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The Death of Saul

The deeper meaning of King Saul's death

By the time the reader has reached 1 Samuel 31, we’ve witnessed a horrific change in Saul’s character. He has gone from an unknown Israelite from the dishonoured tribe of Benjamin to a man called and anointed by God to become Israel’s first king––and a victorious king at that––he’s quite successful in his first military exploits, but then we see him transform into a disgraced, tormented, jealous king.

Saul’s character has really been drawn out for us throughout the text. In 1 Samuel 13 we see Saul motivated by fear to take responsibility that is not his. He offers sacrifices to God, against the Word of God. A crime for which, he’s told, that his sons will not rule after him, he will be like the judges before him, a single leader rather than a dynasty founder. We then see Saul making unwise, rash military decisions and largely being saved by his son Jonathan and I’m sure several of his military commanders as well.

For rebellion is as the sin of divination, and presumption is as iniquity and idolatry. Because you have rejected the word of the Lord, he has also rejected you from being king.”

1 Samuel 15:23

In 1 Samuel 15 we’re told of a time when God gave direct instructions to Saul to bring judgment on the Amalekites, in the same way that Joshua had brought judgment on Jericho. Not only does Saul not follow this order of God, but he builds a monument to himself, just like the ones Israel had been commanded to tear down. Most disturbingly, in all of these cases of offense against God, rather than accept the accusations against him as true and ask for forgiveness he gives excuses and justifications for his actions. He explains rather than repents to the prophet of God, Samuel – who, let’s not forget, once acted as the judge of Israel – it would’ve been a very good idea to listen to a man like this! A proven prophet of God. Think about the arrogance involved in dismissing the messages that Samuel gives.

Of course, then comes what Saul is probably most famous for, his jealously of David, God’s anointed crowned prince of Israel. The man who will become Jerusalem’s dynasty founder. Saul proves himself an enemy of David by his repeated attempts to kill him. Even though Saul has moments of realization and clarity when he recognizes that what he is doing in trying to kill David is evil, he regularly gets swept back up in his envy, overpowered by his sinfulness. And the cycle begins again.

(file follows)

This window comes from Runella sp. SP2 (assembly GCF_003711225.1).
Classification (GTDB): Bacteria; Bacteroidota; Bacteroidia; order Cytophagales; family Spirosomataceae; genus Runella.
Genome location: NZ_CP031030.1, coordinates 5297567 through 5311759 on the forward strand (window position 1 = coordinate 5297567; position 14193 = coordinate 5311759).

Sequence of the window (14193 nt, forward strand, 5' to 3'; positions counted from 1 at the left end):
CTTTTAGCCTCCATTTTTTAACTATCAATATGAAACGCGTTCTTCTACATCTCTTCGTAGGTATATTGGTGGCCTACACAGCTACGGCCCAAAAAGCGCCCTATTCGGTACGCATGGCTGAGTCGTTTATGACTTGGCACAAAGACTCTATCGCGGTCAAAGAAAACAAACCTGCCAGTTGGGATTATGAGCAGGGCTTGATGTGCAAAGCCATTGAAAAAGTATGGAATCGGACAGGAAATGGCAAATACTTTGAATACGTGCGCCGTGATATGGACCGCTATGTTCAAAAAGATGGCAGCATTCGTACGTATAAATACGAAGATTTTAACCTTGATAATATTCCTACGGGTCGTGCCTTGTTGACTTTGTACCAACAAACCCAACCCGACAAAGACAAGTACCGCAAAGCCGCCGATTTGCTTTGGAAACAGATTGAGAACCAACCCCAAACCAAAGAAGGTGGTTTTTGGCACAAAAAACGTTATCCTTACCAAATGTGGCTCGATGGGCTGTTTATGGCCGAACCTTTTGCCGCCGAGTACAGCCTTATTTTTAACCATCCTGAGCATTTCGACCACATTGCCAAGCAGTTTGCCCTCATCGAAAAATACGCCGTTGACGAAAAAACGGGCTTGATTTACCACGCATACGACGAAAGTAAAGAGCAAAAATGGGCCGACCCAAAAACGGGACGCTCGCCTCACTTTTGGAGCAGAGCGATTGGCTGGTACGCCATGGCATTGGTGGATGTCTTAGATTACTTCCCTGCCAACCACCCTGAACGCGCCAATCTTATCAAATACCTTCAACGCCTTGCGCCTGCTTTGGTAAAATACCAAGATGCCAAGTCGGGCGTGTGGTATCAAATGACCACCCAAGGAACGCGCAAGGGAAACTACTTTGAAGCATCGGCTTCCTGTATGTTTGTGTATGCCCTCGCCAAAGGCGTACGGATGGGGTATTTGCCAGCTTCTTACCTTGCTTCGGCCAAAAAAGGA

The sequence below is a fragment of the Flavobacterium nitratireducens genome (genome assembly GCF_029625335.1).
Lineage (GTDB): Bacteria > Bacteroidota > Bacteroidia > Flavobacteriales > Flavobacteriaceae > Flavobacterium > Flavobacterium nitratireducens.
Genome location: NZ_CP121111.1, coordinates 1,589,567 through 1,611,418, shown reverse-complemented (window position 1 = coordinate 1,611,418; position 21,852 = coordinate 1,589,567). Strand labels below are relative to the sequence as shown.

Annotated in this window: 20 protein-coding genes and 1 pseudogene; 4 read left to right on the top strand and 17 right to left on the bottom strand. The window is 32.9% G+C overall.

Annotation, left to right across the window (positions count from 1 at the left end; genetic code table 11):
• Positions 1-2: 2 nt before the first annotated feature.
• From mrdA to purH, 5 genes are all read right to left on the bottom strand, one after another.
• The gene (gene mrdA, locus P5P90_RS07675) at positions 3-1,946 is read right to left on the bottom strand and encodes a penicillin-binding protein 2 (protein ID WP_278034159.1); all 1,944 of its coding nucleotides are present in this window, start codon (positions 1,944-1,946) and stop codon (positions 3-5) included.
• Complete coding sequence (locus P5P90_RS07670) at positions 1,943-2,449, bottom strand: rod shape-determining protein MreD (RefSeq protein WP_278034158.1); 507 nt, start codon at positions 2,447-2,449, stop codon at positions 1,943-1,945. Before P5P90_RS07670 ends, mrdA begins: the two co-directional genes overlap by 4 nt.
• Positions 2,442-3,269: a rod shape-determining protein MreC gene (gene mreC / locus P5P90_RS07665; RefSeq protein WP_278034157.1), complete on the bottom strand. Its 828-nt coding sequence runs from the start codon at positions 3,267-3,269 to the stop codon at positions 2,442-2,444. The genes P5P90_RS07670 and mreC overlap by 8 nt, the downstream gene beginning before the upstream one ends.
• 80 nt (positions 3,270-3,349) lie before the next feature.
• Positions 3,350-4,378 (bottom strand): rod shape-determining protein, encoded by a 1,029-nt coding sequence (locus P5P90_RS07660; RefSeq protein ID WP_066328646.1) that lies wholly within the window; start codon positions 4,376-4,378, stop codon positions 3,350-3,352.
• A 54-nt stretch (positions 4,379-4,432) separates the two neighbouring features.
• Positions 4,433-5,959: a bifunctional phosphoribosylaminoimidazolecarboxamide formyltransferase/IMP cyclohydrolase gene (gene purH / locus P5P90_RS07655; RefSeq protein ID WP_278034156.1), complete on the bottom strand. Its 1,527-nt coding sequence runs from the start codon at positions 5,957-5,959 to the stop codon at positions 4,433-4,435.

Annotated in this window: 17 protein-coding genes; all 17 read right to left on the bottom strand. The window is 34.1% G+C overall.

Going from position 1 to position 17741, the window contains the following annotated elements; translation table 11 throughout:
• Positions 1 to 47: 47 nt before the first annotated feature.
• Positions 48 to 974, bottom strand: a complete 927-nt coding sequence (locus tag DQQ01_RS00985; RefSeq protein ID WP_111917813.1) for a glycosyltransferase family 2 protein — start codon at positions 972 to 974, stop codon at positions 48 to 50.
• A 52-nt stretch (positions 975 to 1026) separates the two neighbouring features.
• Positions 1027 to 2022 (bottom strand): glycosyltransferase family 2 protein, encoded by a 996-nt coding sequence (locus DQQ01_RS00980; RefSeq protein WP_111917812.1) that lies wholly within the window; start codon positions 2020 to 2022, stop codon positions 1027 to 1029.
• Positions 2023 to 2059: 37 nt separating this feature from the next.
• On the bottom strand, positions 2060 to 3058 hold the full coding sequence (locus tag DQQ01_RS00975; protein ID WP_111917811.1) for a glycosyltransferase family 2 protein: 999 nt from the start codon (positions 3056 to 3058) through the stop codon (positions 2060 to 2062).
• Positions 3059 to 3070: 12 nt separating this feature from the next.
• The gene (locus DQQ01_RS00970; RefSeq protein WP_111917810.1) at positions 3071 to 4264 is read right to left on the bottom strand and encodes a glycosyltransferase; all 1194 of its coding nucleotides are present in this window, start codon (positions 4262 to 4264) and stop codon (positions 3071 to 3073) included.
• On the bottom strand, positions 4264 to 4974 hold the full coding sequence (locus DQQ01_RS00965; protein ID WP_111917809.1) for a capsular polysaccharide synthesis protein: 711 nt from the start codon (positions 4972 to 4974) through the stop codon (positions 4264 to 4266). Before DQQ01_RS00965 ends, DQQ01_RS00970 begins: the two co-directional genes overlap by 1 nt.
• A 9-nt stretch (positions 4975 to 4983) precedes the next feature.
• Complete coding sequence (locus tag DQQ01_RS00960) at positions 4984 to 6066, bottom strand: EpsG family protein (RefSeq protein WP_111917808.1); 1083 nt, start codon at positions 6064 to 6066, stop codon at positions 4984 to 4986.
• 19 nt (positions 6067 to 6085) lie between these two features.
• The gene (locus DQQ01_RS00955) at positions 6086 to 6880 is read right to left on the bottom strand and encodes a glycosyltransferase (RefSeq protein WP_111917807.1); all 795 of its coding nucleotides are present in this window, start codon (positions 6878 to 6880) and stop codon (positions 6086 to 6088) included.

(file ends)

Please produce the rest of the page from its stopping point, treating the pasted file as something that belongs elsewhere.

Let’s think then about this idea: Just like Israel in the time of the judges, Saul was called to be a man of God and he starts out well. Just like Israel, Saul ignores the commands of God and goes his own way. Just like Israel, Saul’s life goes in cycles, he becomes oppressed, Israel by outside enemies and armies, Saul by a tormenting spirit. The king that Israel asked for ends up being the perfect representation of them. When we keep thinking like this, we realise Saul perfectly caps off the time period of the judges. Not only does he live like Israel in this time period, he dies like a judge. Though he isn’t faithful to God he still manages to defeat the enemy of Israel with his final breath, much like the judge Samson. Only the enemy Saul is defeating for Israel is himself. I believe the author of 1 Samuel draws this out for us by the details of Saul’s death that he chooses to include. Saul kills himself by falling on his sword, then the Philistines find him dead and cut off his head just as David had cut off the head of the Philistine’s great warrior, Goliath. They take Saul’s armor and display it in their pagan temple as David had given Goliath’s sword to the Tabernacle. By deliberately disobeying the word of God, Saul has become the enemy of Israel, just like Goliath. As the transition between Judges and Kings, the first king of Israel dies like the sinful judge Samson, defeating the enemy of Israel but ingloriously. The message to Israel seems clear: When you ignore the commands of God, you become the enemy of God. And unfortunately, Saul would not be the only king of Israel to learn this the hard way.

If you’d like to watch a deeper presentation on King Saul, then check out Understanding Saul: A Journey Through 1 Samuel available right here on our website.

Corie Bobechko is a daily co-host, speaker, and writer of Bible Discovery. She also hosts a YouTube channel that shows how history and archaeology prove the Bible. Her heart for seekers and skeptics has led her to seek truth and share it with others. Corie also has a Bachelor of Theology from Canada Christian College.

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